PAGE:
Caught in the Chinese counterattack at Unsan-one of the deadliest American battles of the Cold War Era-Colonel Bill Richardson led an Alamo like defense of the few survivors before being taken prisoner. The North Koreans marched them through sub-zero weather without food, shelter, or medical attention to the area known as Death Valley. Enduring torture designed to break the mind and body, Richardson remained strong enough to lead his fellow prisoners in resistance, sabotage, and new plans for escape.
Valleys of Death is a stirring story of survival and determination, an intimate look at the soldiers who fought America's first battle of the cold war in the unvarnished words of one of their own.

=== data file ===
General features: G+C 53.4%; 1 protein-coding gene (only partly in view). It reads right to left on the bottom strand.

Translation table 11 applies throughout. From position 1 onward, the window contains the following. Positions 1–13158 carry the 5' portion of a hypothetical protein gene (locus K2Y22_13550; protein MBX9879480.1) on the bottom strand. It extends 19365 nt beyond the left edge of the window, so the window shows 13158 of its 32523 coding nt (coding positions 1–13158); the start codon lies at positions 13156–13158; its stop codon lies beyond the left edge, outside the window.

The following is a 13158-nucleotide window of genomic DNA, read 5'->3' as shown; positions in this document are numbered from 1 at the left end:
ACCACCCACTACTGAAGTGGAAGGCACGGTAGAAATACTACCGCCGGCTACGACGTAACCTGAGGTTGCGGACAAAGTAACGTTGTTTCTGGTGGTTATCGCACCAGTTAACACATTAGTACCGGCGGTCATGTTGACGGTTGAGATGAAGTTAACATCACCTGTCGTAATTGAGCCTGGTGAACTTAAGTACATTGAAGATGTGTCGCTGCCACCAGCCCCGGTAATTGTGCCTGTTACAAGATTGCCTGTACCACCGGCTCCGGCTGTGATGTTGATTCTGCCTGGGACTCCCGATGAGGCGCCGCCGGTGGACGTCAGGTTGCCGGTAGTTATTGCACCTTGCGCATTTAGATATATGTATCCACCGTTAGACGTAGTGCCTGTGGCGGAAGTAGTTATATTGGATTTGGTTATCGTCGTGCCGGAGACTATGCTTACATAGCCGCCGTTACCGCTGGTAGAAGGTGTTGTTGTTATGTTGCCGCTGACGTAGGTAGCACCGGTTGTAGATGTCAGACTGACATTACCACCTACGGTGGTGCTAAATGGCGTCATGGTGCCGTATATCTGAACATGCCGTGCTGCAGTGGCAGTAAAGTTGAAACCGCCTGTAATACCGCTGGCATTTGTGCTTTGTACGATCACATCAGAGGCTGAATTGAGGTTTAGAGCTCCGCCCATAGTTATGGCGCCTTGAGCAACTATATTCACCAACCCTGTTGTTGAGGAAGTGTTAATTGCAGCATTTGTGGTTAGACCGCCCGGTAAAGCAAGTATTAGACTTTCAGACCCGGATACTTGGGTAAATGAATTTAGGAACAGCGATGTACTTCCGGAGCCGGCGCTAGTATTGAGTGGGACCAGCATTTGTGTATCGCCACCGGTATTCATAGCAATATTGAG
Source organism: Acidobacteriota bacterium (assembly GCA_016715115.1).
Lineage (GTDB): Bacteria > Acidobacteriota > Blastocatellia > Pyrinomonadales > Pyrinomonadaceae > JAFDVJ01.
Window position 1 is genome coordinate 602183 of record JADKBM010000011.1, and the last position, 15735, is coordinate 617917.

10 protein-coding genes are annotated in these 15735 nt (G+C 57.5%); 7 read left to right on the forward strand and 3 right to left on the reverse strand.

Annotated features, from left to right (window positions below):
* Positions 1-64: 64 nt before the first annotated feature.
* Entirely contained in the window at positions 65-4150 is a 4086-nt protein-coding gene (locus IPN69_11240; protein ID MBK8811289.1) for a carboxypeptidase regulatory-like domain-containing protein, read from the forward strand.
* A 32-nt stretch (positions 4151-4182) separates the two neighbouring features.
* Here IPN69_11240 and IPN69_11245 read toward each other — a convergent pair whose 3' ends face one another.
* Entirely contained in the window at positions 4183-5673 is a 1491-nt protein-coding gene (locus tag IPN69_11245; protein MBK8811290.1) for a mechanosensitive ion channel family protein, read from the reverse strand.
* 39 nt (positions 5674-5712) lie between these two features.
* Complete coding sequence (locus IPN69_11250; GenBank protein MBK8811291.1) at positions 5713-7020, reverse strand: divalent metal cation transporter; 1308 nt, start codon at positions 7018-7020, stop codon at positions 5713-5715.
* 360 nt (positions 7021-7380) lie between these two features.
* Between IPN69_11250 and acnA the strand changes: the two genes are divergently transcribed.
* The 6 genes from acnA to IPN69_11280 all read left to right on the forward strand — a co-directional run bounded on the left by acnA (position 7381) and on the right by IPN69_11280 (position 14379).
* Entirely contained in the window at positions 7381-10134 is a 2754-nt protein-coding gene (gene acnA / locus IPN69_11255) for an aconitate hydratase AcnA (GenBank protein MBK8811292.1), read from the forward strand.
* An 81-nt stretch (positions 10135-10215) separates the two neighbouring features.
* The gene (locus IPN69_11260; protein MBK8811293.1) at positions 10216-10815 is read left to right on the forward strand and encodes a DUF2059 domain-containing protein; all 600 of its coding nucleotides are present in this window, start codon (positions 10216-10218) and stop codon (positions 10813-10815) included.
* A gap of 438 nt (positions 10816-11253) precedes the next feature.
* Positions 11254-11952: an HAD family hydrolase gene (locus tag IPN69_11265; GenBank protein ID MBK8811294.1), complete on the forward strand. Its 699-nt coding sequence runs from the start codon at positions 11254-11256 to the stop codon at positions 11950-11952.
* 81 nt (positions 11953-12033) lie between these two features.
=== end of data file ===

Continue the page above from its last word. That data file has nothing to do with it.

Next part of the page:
Until the war in Iraq, Special Forces were the military’s counterinsurgency experts. Their specialty was going behind enemy lines and training insurgent forces. In Afghanistan, they toppled the Taliban by transforming Northern Alliance fighters into cohesive units. But since that time, Special Forces units have focused on offensive raids.
With time running short, the Green Berets have now gone back to their roots.
Award-winning journalist Kevin Maurer traveled with a Special Forces team in Afghanistan, finding out firsthand the inside story of the lives of this elite group of highly trained soldiers. He witnessed the intense brotherhood, the rigorous selection process, and the arduous training that makes them the best on the battlefield. Here, Maurer delivers a compelling account of modern warfare and of a fighting force that is doing everything in its power to achieve victory.